an interview with Hope Nicholls

“I’d love to be Smurfette!” laughs Hope Nicholls from her home in Charlotte, N.C. You see, somehow (well, I asked how her “wig that grows from her head” is currently styled) we got on the topic of hair color and body dyeing, and Hope insisted she wanted to be blue. “If we have the technology, use it.” Guess she’d be the luckiest woman on the face of the earth, since there was only one female Smurf.

Tank Top City was recorded in ten weeks off and on, and is by far the band’s best release to date. Marc Becker, a friend since Top Loader, produced the album. He balances studio production with the live feel and energy of Sugarsmack. Finally, the perfect Sugarsmack album. Seven tracks are named after presidents and seven are named after non-presidents. Seems like a concept album. “It’s kind of a false concept album,” says Hope. “At first I had Ford and Lincoln. So it could have been cars or presidents.” I’ll put in my own shameless plug: it is by far the best album I’ve heard from them to date. Pick it up for the love of your country. But who is that vocal power? Well, that’s Hope Nicholls, and I want to know a little more than tracking, instruments used, and other details that attending a show we tell you. So it became a mission.

Hope has done it all. Back with Fetchin’ Bones, her day job was being a musician. After the break-up, she started Sugarsmack with her husband. She toured with Pigface supporting Fook. And the last time I heard Hope mentioned was as backing vocals on two tracks for Marilyn Manson’s Portrait of an American Family. But Sugarsmack continues to resurface every so often and show the world what they’ve got. Today she works in a Charlotte boutique. “Hopefully we are about to go back to being full-time musicians,” says Hope.

It’s a common mistake to believe that musicians are uneducated. Hope reads a lot, but mainly Science Fiction and nineteenth century authors. “I read both for the style,” she says, citing William Gibson and Jane Austen as favorites. “I like nineteenth century literature because it reveals how people use to think.” She’s a woman in rock, so I assumed (and we know what that does) she read the Women of Rock issue of Rolling Stone. “I try not to read music, it’s another arm of the corporate machine.” Pretty well put if you ask me. So I failed on that task. Leave it to assumptions.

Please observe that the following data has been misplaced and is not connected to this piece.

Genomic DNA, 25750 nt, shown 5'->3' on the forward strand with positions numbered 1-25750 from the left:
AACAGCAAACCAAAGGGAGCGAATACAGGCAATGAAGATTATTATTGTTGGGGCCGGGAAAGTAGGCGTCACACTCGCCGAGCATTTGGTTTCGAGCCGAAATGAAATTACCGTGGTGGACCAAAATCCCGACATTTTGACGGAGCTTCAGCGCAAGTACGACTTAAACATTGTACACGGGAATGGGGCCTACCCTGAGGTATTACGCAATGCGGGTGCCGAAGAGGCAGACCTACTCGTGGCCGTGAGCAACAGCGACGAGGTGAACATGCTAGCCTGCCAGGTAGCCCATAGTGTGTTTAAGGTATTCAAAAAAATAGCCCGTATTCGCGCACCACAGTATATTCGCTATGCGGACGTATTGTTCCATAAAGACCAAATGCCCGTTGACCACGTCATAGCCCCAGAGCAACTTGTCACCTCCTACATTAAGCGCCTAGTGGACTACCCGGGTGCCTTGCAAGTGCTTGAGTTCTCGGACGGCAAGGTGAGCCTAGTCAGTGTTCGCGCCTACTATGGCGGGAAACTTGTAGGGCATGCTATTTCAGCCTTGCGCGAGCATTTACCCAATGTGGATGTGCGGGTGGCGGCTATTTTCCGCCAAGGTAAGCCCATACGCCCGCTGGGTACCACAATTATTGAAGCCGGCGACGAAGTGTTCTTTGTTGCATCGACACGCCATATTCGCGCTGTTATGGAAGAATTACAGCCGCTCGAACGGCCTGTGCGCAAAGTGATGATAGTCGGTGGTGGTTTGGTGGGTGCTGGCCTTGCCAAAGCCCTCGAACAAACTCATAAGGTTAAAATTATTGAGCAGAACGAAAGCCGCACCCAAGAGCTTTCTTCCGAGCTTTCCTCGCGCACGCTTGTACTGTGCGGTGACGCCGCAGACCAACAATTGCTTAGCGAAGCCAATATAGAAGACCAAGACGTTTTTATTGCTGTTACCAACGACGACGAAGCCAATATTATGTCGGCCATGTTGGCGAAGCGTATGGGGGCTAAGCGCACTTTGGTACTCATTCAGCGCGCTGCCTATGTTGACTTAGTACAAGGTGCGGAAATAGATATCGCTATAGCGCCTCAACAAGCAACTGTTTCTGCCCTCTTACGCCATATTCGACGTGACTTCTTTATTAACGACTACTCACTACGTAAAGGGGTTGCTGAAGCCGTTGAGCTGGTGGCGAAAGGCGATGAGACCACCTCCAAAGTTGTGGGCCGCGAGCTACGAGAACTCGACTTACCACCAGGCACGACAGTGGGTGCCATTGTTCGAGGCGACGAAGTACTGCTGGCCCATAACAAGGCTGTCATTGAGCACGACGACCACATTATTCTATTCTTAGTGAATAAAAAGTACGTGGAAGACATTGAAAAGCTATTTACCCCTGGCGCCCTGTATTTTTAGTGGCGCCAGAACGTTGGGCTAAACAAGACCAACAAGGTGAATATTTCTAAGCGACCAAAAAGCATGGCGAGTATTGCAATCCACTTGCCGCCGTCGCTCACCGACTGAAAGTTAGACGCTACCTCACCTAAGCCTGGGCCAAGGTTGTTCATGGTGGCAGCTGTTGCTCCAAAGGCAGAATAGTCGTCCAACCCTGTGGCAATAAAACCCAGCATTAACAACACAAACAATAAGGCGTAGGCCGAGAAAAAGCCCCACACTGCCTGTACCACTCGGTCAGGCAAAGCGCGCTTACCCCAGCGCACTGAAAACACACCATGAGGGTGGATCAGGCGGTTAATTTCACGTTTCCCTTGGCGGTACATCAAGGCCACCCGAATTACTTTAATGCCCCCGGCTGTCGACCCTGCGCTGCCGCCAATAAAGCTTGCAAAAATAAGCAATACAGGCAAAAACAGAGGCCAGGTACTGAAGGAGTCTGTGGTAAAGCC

Continuing forward. Musicians have to listen to music, so I can’t go wrong. So Hope, what sort of music are you currently listening to? “Missy Elliot, Fatboy Slim, DJ Soul Slinger, Veruca Salt, Radiohead… ” With fear I had to interject that I thought her list would go for days. “You’re probably right.”

Anyone that knows Hope knows she has a certain flair for fashion, and isn’t afraid to express it. I found out a long time ago at a Pigface concert: combat boots, multi-colored hair, and an attitude to kick in your teeth. Just last month, Atlanta’s Cookie Puss introduced a new line in their cosmetics: Sugarsmack. “Glamorize the world” is how she described it. I must admit, ever since that Pigface show my teenage eyes were drawn into a boy-ish crush. In the years that followed, my attention always circles back to when the next Sugarsmack album will be released. Each time I have sworn that the next would be their major label debut. Finally, at the beginning of January, I saw what I have waited four years for: Sugarsmack’s debut on Sire Records, Tank Top City. I wanted to throw a party. “I’m sure there are others (that have followed us) out there that feel the same way,” replies Hope casually from her home. Over the course of thirty minutes, she washed away every fear I ever had regarding women and combat boots. But after it all, she’s got to have some regrets. “No regrets,” she says. Well Hope, if that’s Visualiz(ing) Sugarsmack, I’m all for it!

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